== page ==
Cash of thousands of non-fungible tokens (NFTs) Kiss The Gustav Klimts sold to art lovers are now worth a fraction of their purchase price after prices dropped by as much as 87 percent.
The Belvedere Museum in Vienna, Austria, profited millions of euros from the sale of non-fungible tokens.
Just a few months later, digital images are now worth a fraction of their selling price after the worldwide crash in cryptocurrencies.
NFTs sold by Beldevre tempted large numbers of people to invest when they liquidated Kiss In squares, creating 10,000 unique NFTs that were put up for sale for 1,850 euros ($1,982) each.
In the end, he sold 2,415 of them, for a total of 4.4 million euros ($4.7 million).
Now, the value of those NFTs has been impacted by the global crash of all digital assets, and Klint NFTs are on sale for 0.11 ETH on the market OpenC, the Ethereum cryptocurrency, meaning they cost only 220 euros ($235). are worth or a fraction of the original selling price.
Belvedere, Vienna / Zenger
Artifacts market as NFT reaches its peak in 2021 when artist Pak sells his work Sickness On Nifty Gateway for $91.8 million, while 28,983 collectors bought a total of 312,686 units in the form of non-fungible tokens (NFTs).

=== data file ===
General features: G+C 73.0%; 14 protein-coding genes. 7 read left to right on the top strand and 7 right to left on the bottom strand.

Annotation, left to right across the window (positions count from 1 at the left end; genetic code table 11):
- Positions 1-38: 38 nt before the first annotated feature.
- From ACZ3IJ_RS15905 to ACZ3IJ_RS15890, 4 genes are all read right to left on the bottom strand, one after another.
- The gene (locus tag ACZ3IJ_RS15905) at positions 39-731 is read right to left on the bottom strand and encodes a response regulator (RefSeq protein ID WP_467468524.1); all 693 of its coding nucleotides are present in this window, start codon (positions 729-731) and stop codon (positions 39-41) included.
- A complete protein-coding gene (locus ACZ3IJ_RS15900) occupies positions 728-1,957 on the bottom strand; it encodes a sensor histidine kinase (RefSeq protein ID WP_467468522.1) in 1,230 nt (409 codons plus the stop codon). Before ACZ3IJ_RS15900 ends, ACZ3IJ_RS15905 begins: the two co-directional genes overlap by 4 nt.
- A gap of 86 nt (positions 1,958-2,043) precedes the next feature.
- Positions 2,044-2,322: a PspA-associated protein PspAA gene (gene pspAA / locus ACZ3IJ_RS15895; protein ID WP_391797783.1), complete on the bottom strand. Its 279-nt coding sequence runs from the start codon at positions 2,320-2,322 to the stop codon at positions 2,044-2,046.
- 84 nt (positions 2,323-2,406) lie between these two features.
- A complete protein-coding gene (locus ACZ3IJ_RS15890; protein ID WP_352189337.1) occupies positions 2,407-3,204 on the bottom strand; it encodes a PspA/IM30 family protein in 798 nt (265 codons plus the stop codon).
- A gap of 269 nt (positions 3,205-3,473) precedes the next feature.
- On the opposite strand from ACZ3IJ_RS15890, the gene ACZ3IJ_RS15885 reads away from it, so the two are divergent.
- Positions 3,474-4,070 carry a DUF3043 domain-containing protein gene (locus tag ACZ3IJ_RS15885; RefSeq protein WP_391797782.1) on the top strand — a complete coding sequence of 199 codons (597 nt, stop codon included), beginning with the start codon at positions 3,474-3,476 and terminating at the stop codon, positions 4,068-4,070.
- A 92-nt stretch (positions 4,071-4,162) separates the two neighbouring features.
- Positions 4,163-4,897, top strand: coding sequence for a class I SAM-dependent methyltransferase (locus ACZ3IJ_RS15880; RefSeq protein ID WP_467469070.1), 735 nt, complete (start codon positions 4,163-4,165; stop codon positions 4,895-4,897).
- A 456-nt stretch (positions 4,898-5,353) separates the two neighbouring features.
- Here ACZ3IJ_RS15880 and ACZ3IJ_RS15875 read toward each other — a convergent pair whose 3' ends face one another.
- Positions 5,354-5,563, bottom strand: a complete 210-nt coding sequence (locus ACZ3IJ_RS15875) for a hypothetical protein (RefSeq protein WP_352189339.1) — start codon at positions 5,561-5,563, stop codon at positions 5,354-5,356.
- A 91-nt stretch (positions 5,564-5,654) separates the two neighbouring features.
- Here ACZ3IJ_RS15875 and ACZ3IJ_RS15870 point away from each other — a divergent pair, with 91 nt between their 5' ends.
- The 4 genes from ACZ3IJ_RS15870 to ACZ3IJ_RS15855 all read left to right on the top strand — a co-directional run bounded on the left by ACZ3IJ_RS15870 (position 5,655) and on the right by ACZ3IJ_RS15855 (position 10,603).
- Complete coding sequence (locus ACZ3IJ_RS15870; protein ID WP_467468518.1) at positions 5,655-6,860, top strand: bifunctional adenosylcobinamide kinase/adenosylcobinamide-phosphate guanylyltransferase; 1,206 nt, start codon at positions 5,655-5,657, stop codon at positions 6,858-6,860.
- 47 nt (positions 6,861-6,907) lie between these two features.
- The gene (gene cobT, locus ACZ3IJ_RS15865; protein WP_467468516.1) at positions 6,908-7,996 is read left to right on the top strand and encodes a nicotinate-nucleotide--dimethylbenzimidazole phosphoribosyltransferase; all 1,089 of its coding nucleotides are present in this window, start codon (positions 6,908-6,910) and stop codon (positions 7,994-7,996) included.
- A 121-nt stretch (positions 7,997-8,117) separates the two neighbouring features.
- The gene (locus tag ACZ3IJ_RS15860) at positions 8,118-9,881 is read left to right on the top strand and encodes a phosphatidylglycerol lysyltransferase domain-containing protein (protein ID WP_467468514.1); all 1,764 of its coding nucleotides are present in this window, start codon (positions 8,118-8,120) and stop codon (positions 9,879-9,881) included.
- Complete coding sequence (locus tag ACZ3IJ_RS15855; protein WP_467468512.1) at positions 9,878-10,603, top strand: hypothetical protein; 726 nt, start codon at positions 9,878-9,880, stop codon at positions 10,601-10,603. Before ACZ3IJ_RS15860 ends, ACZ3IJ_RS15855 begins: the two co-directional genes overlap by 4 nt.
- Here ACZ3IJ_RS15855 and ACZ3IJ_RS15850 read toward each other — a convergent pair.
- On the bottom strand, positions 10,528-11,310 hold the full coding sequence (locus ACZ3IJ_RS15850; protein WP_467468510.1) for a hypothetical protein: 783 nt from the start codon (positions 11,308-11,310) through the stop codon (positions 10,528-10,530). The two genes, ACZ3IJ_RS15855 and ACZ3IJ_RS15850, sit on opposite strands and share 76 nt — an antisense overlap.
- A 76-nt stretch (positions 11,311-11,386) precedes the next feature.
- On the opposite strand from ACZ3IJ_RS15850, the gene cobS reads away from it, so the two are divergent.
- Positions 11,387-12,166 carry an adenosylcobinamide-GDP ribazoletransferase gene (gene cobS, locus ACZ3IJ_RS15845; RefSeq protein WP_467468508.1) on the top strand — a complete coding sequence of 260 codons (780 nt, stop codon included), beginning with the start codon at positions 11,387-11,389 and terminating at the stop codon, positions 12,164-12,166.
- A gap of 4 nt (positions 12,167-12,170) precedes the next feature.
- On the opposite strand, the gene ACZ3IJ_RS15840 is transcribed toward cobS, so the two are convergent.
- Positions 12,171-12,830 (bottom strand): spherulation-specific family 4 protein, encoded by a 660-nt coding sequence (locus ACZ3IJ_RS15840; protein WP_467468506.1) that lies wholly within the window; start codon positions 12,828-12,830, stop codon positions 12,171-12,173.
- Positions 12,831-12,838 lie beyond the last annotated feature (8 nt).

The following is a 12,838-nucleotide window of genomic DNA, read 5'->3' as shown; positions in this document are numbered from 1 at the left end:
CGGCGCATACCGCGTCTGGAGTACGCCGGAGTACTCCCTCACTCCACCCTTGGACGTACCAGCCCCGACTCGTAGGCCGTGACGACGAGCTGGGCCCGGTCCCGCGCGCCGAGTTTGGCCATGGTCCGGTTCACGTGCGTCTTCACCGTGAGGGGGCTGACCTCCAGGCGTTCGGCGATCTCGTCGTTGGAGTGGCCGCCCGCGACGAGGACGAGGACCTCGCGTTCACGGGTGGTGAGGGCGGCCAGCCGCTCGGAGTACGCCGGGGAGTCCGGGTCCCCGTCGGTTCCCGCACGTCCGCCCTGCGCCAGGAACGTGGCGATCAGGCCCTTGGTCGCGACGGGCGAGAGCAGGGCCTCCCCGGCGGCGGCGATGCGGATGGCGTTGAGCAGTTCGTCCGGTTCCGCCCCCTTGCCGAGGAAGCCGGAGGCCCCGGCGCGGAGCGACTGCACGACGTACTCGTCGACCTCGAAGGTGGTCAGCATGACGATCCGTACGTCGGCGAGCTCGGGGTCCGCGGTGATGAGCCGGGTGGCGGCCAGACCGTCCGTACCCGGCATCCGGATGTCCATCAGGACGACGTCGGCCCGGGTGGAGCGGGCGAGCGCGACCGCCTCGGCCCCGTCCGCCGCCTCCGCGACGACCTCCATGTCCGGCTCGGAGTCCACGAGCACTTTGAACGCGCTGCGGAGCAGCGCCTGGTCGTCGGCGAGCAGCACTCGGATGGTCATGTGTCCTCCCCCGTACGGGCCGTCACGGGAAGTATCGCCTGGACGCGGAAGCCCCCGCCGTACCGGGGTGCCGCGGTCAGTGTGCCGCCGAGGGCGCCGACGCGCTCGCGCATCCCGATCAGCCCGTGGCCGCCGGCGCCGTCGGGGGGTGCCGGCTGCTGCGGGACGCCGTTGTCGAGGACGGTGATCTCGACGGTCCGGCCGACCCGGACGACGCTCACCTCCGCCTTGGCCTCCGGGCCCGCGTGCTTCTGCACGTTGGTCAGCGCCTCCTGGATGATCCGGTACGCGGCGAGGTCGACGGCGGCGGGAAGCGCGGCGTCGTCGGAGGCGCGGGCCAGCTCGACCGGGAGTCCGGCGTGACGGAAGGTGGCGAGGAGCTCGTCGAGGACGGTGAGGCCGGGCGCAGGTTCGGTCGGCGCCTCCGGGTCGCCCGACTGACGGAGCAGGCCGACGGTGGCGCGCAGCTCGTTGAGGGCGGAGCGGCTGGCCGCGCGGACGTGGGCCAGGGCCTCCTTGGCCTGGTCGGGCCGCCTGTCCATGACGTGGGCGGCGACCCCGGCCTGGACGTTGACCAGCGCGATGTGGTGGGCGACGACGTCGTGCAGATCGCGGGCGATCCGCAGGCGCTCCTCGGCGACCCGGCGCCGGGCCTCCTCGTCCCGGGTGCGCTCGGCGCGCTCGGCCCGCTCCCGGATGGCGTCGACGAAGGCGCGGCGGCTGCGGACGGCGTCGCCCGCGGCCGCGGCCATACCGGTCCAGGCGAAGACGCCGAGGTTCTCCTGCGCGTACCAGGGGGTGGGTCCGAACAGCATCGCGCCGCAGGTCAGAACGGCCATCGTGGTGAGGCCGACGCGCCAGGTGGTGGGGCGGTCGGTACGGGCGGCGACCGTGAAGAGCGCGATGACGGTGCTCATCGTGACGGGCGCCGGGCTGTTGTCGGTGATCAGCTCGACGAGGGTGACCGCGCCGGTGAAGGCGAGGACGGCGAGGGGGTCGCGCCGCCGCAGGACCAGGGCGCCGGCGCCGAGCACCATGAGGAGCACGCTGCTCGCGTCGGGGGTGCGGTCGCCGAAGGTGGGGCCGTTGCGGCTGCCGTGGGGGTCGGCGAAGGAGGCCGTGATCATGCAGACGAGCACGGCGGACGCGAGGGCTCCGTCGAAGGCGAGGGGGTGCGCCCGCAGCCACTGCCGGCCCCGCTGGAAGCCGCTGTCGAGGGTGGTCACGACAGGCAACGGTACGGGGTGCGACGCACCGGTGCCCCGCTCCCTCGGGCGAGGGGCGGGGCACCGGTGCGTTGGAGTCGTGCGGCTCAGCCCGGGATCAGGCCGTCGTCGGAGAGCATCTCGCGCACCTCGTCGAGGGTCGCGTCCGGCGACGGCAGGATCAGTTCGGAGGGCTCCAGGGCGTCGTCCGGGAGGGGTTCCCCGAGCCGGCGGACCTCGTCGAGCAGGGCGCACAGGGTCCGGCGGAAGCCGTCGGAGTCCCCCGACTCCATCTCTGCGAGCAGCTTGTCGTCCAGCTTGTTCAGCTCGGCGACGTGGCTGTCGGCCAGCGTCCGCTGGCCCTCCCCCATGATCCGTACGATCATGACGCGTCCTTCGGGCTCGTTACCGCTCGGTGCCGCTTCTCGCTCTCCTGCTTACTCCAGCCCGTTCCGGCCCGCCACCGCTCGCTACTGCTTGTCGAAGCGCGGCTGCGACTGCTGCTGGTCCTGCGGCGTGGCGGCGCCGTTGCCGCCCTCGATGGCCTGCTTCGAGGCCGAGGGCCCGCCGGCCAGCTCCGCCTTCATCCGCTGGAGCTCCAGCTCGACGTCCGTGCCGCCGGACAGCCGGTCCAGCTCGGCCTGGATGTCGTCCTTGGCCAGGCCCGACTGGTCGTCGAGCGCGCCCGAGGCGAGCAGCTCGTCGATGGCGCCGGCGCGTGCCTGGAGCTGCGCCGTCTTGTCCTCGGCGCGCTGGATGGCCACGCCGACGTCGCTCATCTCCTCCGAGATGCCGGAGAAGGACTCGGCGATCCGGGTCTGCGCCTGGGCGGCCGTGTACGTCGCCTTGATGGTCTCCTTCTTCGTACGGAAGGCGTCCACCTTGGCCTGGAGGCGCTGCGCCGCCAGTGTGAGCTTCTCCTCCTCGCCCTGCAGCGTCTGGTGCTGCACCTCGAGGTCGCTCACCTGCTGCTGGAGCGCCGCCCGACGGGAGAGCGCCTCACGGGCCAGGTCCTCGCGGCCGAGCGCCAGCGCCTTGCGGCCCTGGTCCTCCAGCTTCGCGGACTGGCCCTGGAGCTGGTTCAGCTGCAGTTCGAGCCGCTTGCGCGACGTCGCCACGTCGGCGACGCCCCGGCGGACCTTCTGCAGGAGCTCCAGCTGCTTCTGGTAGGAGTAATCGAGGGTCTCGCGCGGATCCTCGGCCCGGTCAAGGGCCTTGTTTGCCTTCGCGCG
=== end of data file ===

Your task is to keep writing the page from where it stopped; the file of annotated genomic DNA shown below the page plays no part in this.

But the market still continues to trade, for example, the Leopold Museum, which is also located in Vienna, is offering its artworks as NFTs until May 26.
In all, 24 digital versions of the work by Egon Schiele are being sold for prices higher than those set by Belvedere. Depending on the assortment, prices range from 499 to 100,000 euros ($534 to $107,153).
Bitcoin, the main cryptocurrency, has dropped to $30,000 several times over the past few days, with the lowest price investors saw this month being around $26,000.
Over the past month, nearly $500 billion has been wiped out from the cryptocurrency sector.
Scott Minrad, chief investment officer at Guggenheim Investments, a global asset management firm and investment advisory division of Guggenheim Partners, predicted it could drop to $8,000 from its current levels.
If this prediction holds true, bitcoin would have fallen 88 percent from its all-time high of $69,000 in November 2021.
This story was provided to Newsweek zengar news,
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